How I Earned 30K Hotel Points with Almost No Effort - picture of bell at hotel desk

How I Earned 30K Hotel Points with Almost No Effort

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I’m in Jamaica and either sleeping or mildly intoxicated at the moment. (Maybe both) Please enjoy this post from my friend Mark at

I recently experienced the second-worst sleep of my life, unfortunately at my favorite hotel chain. I was, however, able to obtain reasonable compensation by using less than 500 written words. Let me explain.

How And Why It All Went Down

First of all, I want to start by saying that I love Marriott hotels. It was my hotel chain of choice when I used to travel frequently for work. We love staying there as a family on road trips, always with points I have on hand. You can’t beat a free place to stay with comfortable accommodations, a pool, and free breakfast when you’re hauling around 3 little ones. (I’m sorry if you were that person in line behind us while we were making 5 waffles.)

Just a few weeks ago, I visited my alma matter for a company-sponsored event designed to recruit the best and brightest young finance minds to a new life of corporate stardom…or something like that.

I enjoy getting out of the office for recruiting activities. I like meeting new people, wandering around my old Indiana stomping grounds, and being that guy whose jokes everyone laughs at (because they have to). After being all buttered up by my new friends, I whistled my way back to the hotel to do a little bit of work before calling it a night. However, I somehow got placed in a room directly next to the social gathering for undergrads that night.

I am a very easygoing person and am still young enough to give obnoxious college students a pass, but I need my sleep. Even when I was in college, my roommates knew not to wake me or it would be the one time they could see me get angry.

How I Earned 30K Hotel Points for Complaining

Suffice it to say, I had a rough night. And I could have just left it at that. But my mother taught me better than that. It is always worth asking the question when it comes to seeking compensation for a bad experience.

I have included my email correspondence below so you can see the approach I took. I don’t claim that it’s the best approach, but it worked for me. I changed some names, places, and dates for privacy. I’ve also added my commentary in italics.

Round 1: My Email to Marriott


I have been a loyal Marriott customer for years and have been pleased with the service that I usually receive. I understand that it can’t be easy to consistently provide a great experience to all of your guests. I did, however, finally have the occasion of a less than hoped for experience at my last stay.

I stayed one night at the [hotel] for business. There was a very loud group in the room next to me. People were coming and going all throughout the night, from about 10pm until 5am. The door was constantly slamming, music blaring, and people shouting in and out of the room. I called the front desk to see if anything could be done, and [Bob] said he would talk to them. I called again around 3am, but the noise continued. Suffice it to say I did not sleep much.

I don’t know how that sort of thing should be handled, and I didn’t like the thought of putting [Bob] at the front desk in the position to have to confront the loud group, but I was disappointed nothing was done to prevent the loud conduct and strangers coming and going all night. I’ve always had a great experience with Marriott, but this was my worst night ever at any hotel. It didn’t help my mood when a bill was slid under my door for almost $300.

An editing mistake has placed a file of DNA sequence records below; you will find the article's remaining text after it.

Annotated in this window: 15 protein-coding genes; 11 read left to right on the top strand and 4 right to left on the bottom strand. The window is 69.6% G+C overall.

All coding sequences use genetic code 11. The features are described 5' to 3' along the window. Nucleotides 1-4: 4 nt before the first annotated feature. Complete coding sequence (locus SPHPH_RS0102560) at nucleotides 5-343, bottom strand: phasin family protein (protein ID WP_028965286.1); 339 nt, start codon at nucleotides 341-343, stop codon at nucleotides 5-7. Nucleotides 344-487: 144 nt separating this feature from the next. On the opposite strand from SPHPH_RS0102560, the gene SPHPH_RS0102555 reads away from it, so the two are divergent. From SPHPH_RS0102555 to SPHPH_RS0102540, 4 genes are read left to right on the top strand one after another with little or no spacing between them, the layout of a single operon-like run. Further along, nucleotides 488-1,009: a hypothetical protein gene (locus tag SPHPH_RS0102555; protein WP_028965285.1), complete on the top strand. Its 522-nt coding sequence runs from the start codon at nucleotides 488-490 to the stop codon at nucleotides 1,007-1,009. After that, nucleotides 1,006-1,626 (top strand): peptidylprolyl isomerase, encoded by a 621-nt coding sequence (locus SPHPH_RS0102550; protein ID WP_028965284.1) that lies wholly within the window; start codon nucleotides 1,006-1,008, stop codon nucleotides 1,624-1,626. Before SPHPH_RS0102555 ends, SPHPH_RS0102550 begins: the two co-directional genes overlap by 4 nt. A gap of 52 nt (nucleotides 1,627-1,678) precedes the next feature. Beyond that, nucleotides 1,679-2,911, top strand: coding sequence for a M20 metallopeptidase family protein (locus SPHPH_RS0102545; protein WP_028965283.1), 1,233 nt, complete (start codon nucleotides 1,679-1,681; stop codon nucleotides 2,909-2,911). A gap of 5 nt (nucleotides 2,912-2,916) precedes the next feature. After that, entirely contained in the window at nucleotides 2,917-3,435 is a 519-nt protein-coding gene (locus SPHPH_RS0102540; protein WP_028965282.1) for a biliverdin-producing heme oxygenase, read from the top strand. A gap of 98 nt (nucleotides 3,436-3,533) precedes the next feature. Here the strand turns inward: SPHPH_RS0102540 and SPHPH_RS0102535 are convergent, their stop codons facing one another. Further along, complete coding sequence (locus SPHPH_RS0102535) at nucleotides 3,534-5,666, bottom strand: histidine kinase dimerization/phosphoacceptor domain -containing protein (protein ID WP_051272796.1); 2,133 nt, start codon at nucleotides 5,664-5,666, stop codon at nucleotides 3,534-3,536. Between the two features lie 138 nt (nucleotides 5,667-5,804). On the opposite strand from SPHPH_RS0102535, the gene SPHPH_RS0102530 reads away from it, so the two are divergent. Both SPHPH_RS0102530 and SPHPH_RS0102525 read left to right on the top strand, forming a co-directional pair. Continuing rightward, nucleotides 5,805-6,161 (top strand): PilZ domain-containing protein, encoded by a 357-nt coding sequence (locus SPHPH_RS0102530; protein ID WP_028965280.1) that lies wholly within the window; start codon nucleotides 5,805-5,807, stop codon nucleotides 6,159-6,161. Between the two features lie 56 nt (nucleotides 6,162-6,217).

If there is any kind of compensation you are able to offer as a gesture of good will, it would go a long way and help to retain a good customer and proponent of the brand.



Round 1: Response from Marriott

Good morning Mark,

Thank you very much for reaching out regarding your stay. I can certainly understand the frustration in having to deal with persisting noise from other guests during your stay. I am terribly sorry we were not able to resolve this matter in a satisfactory manner during your time here. However, I will review with my staff some effective methods to handle issues such as this in the future. I hope you will provide us the opportunity to regain your trust in the future. As a sign good faith I would like to offer you 1,000 Marriott Reward points toward your next stay at any Marriott property.

Whoa! Stop right there. Did you just offer me 1,000 points? As in 13% of the amount of points it would cost me for 1 free night at the cheapest Marriott hotel!? (Category 1 costs 7,500 points, and a category 8 costs 45,000 points.)

Also, I have discounted your last stay with by $50.00.

That’s a little better. But he still might as well just have punched me in the face.

Please feel free to contact me if there is anything else I can assist you with in the future or if you would like to discuss this matter further.

IF there is anything else? I wonder if he honestly thought I would back down at this point.

Have a wonderful week!


[Hotel Guy],

Front Office Manager

Round 2: My Email to Marriott

[Dear Hotel Guy],

Thanks for your prompt response. I appreciate the gesture of the rewards points. The hotel is a category 6, and I was hoping for a category 6 experience. I think the least you ought to offer is the category 6 points for one night of 30,000.



Round 2: Response from Marriott

Good afternoon Mark,

Thank you for your follow up. I believe you to be correct in your expectation of a quality experience during your stay at a property such as ours and due to the conditions surrounding your time with us, I do agree that further compensation may be appropriate.